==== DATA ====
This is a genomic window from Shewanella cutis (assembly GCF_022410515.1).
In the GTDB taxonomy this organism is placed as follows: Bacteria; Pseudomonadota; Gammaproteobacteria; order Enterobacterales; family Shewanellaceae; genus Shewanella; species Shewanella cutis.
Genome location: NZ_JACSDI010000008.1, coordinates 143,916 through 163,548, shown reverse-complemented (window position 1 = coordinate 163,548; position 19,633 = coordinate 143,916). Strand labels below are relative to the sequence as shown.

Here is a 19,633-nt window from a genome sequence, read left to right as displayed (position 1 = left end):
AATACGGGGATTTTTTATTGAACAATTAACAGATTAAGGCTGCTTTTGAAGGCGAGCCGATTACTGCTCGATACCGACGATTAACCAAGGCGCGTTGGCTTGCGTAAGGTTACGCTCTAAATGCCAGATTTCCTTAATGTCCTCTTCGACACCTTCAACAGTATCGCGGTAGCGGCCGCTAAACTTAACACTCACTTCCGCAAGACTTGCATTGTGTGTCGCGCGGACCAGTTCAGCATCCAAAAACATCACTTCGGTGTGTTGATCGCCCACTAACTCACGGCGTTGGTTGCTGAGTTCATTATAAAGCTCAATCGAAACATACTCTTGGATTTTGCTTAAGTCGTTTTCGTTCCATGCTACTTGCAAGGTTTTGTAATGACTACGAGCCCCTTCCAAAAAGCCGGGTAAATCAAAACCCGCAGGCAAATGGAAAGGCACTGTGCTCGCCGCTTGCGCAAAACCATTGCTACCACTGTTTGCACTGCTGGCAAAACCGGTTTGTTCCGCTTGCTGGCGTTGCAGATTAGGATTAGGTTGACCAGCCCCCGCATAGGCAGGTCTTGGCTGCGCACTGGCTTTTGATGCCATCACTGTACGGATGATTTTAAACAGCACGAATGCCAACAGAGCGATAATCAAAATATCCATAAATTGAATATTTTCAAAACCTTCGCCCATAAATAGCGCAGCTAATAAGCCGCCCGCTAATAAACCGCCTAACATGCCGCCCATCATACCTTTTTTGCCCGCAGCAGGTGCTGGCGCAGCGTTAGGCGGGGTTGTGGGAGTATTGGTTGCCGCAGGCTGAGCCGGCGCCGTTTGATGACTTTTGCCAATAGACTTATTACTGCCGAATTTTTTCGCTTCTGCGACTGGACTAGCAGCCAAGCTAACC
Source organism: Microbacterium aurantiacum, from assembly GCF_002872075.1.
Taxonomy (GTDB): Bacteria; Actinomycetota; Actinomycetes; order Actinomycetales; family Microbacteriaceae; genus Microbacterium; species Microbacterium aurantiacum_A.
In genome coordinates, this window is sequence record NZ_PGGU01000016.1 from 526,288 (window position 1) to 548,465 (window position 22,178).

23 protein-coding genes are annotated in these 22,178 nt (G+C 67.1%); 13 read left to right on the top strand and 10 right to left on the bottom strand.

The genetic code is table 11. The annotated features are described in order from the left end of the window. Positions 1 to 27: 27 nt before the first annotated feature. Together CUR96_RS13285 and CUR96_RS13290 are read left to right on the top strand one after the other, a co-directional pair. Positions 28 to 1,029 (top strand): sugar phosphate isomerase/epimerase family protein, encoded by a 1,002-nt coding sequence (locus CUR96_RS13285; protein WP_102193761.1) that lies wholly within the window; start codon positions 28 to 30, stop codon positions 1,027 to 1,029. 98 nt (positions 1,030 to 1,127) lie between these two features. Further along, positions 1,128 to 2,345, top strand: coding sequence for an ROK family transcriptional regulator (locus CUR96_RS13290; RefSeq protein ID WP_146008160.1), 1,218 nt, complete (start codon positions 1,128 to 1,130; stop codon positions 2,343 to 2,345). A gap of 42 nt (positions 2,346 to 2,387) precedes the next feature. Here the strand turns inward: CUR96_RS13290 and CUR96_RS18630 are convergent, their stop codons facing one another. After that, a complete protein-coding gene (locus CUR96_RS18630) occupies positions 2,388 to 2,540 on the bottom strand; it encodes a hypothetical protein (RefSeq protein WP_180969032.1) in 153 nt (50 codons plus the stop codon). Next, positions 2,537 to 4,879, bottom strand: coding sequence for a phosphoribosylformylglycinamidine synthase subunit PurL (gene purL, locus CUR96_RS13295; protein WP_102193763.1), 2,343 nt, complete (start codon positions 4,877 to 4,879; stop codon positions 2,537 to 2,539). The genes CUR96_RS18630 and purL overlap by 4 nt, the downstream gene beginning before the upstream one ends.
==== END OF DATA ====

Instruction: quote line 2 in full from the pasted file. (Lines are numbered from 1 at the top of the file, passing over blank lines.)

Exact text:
In the GTDB taxonomy this organism is placed as follows: Bacteria; Pseudomonadota; Gammaproteobacteria; order Enterobacterales; family Shewanellaceae; genus Shewanella; species Shewanella cutis.